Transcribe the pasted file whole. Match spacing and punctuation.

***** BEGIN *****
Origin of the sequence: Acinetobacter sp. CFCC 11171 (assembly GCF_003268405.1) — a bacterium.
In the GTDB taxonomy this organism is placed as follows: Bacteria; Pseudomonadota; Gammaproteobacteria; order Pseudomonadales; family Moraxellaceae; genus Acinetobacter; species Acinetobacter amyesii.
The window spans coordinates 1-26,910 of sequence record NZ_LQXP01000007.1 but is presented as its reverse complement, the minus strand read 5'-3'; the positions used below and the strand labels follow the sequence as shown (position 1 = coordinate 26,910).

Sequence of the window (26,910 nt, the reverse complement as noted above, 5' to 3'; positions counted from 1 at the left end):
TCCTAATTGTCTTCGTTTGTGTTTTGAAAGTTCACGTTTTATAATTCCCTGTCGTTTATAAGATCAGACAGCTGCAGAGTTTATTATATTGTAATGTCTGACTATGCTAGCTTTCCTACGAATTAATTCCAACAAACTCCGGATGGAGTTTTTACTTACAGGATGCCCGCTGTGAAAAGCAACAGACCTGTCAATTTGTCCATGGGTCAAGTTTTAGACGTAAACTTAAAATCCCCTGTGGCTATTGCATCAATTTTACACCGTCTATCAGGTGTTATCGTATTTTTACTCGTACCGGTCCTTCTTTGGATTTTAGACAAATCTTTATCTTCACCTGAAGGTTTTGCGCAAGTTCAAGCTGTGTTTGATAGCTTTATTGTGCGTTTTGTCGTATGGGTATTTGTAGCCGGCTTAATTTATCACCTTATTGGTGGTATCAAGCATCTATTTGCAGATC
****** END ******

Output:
Origin of the sequence: Acinetobacter sp. CFCC 11171 (assembly GCF_003268405.1) — a bacterium.
In the GTDB taxonomy this organism is placed as follows: Bacteria; Pseudomonadota; Gammaproteobacteria; order Pseudomonadales; family Moraxellaceae; genus Acinetobacter; species Acinetobacter amyesii.
The window spans coordinates 1-26,910 of sequence record NZ_LQXP01000007.1 but is presented as its reverse complement, the minus strand read 5'-3'; the positions used below and the strand labels follow the sequence as shown (position 1 = coordinate 26,910).

Sequence of the window (26,910 nt, the reverse complement as noted above, 5' to 3'; positions counted from 1 at the left end):
TCCTAATTGTCTTCGTTTGTGTTTTGAAAGTTCACGTTTTATAATTCCCTGTCGTTTATAAGATCAGACAGCTGCAGAGTTTATTATATTGTAATGTCTGACTATGCTAGCTTTCCTACGAATTAATTCCAACAAACTCCGGATGGAGTTTTTACTTACAGGATGCCCGCTGTGAAAAGCAACAGACCTGTCAATTTGTCCATGGGTCAAGTTTTAGACGTAAACTTAAAATCCCCTGTGGCTATTGCATCAATTTTACACCGTCTATCAGGTGTTATCGTATTTTTACTCGTACCGGTCCTTCTTTGGATTTTAGACAAATCTTTATCTTCACCTGAAGGTTTTGCGCAAGTTCAAGCTGTGTTTGATAGCTTTATTGTGCGTTTTGTCGTATGGGTATTTGTAGCCGGCTTAATTTATCACCTTATTGGTGGTATCAAGCATCTATTTGCAGATC